Mortgage applications for home purchases rose 8 percent over the week ending June 17 compared with the week before, in part because of rising demand for adjustable-rate mortgages, according to the Mortgage Bankers Association’s June 22 seasonally adjusted index.
“Purchase applications increased for the second straight week—driven mainly by conventional applications—and the [adjustable-rate mortgage] share of applications jumped back to over 10 percent,” wrote Joel Kan, the association’s associate vice president of economic and industry forecasting.
“The average loan size, at just over $420,000, is well below its $460,000 peak earlier this year and is potentially a sign that home price-growth is moderating.”
Meanwhile, mortgage loan application volume increased 4.2 percent on a seasonally adjusted basis from one week earlier, but is still 10 percent lower than in the same week of 2021.
Last week, 30-year fixed mortgage rates rose 33 basis points to 5.98 percent from 5.65 percent, with points rising to 0.77 from 0.71, their highest level since 2008 in the biggest one-week jump in 13 years.
“All other loan types also increased by at least 20 basis points, influenced by the Federal Reserve’s 75-basis-point rate hike and commentary that more are coming to slow inflation,” said Kan.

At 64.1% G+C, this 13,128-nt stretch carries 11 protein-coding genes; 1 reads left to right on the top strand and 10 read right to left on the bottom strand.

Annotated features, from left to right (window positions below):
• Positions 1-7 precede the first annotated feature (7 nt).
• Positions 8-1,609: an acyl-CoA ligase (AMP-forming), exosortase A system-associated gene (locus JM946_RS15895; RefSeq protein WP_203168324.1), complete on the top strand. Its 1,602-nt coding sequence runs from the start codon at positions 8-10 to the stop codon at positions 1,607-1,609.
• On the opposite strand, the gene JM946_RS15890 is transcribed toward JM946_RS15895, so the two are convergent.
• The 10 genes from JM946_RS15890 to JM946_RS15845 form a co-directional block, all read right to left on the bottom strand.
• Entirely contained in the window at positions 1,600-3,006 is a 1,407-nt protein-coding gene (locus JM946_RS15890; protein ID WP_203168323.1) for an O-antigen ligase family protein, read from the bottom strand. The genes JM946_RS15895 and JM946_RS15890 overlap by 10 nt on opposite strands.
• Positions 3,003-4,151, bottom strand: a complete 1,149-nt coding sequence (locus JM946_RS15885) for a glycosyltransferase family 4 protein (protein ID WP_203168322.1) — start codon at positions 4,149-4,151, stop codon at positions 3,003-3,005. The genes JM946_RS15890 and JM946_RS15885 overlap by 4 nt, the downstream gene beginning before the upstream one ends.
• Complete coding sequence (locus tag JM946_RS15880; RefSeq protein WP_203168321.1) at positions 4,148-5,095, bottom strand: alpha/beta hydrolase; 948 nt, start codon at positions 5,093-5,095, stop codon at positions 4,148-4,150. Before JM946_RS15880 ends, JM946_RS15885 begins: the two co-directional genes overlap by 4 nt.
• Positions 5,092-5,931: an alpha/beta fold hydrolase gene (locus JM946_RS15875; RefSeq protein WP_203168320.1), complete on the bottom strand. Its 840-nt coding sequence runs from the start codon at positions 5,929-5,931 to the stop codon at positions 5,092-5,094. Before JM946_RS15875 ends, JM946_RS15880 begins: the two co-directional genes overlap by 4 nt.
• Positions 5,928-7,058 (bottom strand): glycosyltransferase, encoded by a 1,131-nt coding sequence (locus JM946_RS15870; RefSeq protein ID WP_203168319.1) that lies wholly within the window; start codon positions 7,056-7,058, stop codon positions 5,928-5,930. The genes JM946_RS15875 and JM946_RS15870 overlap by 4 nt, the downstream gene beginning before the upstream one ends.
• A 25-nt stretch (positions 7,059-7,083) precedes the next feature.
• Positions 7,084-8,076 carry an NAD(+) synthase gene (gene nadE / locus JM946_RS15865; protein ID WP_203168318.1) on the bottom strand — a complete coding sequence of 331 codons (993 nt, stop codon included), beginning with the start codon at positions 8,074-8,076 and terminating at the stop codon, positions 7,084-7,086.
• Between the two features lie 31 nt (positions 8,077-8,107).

“Mortgage rates are now almost double what they were a year ago, leading to a 77 percent drop in refinance volume over the past 12 months,” he said.
The refinance index, which covers home loan applications, fell 3 percent from the previous week and was 77 percent lower than the same week a year ago.
The refinance share of mortgage activity decreased to 29.7 percent of total applications from 31.7 percent from the previous week, while the adjustable-rate mortgage share of activity increased to 10.6 percent of total applications.
Adjustable-rate mortgages are offered at a lower rate of interest and are generally fixed for terms of five, seven, or 10 years.
Higher average mortgage rates have led some sellers and homebuilders to offer price cuts as demand rapidly cools.
About one in five home sellers have already slashed prices in the four-week period ending May 22, according to Redfin, but Freddie Mac reported that single-family home prices are still expected to rise at 10 percent pace in 2022 and by 5 percent in 2023, as the housing supply remains tight.
Demand for housing still remains strong nationwide, alleviated by a recent boost in the supply of available housing stock, with active inventory up by 17 percent over the same time in 2021.
The rapid rise in mortgage rates may actually encourage homebuyer demand, as consumers worried about higher rates in the near future try to acquire properties before they go up.